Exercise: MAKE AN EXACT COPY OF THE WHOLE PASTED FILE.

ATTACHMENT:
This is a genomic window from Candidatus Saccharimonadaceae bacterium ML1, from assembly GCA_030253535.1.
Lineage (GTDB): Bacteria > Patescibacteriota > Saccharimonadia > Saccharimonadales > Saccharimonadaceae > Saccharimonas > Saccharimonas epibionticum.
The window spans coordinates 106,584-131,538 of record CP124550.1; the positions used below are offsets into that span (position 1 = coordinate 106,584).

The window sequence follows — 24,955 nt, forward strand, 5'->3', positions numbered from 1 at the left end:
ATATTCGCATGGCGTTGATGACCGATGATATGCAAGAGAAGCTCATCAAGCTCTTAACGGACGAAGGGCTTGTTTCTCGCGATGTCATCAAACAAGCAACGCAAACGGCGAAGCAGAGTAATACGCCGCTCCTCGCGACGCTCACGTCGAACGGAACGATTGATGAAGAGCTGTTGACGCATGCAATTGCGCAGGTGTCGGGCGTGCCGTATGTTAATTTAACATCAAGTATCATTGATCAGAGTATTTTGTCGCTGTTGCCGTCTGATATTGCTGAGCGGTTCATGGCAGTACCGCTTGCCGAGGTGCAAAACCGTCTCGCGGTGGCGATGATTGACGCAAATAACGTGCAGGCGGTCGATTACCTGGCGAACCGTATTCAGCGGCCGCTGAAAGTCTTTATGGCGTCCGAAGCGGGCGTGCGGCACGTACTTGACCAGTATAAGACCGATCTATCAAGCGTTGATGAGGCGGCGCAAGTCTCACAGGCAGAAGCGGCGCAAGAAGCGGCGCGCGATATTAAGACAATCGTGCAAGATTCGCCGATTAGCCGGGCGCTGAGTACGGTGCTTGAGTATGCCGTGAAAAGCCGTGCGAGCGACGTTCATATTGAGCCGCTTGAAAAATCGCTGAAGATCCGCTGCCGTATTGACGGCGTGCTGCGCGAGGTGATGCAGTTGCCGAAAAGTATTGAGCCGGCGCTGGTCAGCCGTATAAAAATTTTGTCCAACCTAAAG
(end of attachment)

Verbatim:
This is a genomic window from Candidatus Saccharimonadaceae bacterium ML1, from assembly GCA_030253535.1.
Lineage (GTDB): Bacteria > Patescibacteriota > Saccharimonadia > Saccharimonadales > Saccharimonadaceae > Saccharimonas > Saccharimonas epibionticum.
The window spans coordinates 106,584-131,538 of record CP124550.1; the positions used below are offsets into that span (position 1 = coordinate 106,584).

The window sequence follows — 24,955 nt, forward strand, 5'->3', positions numbered from 1 at the left end:
ATATTCGCATGGCGTTGATGACCGATGATATGCAAGAGAAGCTCATCAAGCTCTTAACGGACGAAGGGCTTGTTTCTCGCGATGTCATCAAACAAGCAACGCAAACGGCGAAGCAGAGTAATACGCCGCTCCTCGCGACGCTCACGTCGAACGGAACGATTGATGAAGAGCTGTTGACGCATGCAATTGCGCAGGTGTCGGGCGTGCCGTATGTTAATTTAACATCAAGTATCATTGATCAGAGTATTTTGTCGCTGTTGCCGTCTGATATTGCTGAGCGGTTCATGGCAGTACCGCTTGCCGAGGTGCAAAACCGTCTCGCGGTGGCGATGATTGACGCAAATAACGTGCAGGCGGTCGATTACCTGGCGAACCGTATTCAGCGGCCGCTGAAAGTCTTTATGGCGTCCGAAGCGGGCGTGCGGCACGTACTTGACCAGTATAAGACCGATCTATCAAGCGTTGATGAGGCGGCGCAAGTCTCACAGGCAGAAGCGGCGCAAGAAGCGGCGCGCGATATTAAGACAATCGTGCAAGATTCGCCGATTAGCCGGGCGCTGAGTACGGTGCTTGAGTATGCCGTGAAAAGCCGTGCGAGCGACGTTCATATTGAGCCGCTTGAAAAATCGCTGAAGATCCGCTGCCGTATTGACGGCGTGCTGCGCGAGGTGATGCAGTTGCCGAAAAGTATTGAGCCGGCGCTGGTCAGCCGTATAAAAATTTTGTCCAACCTAAAG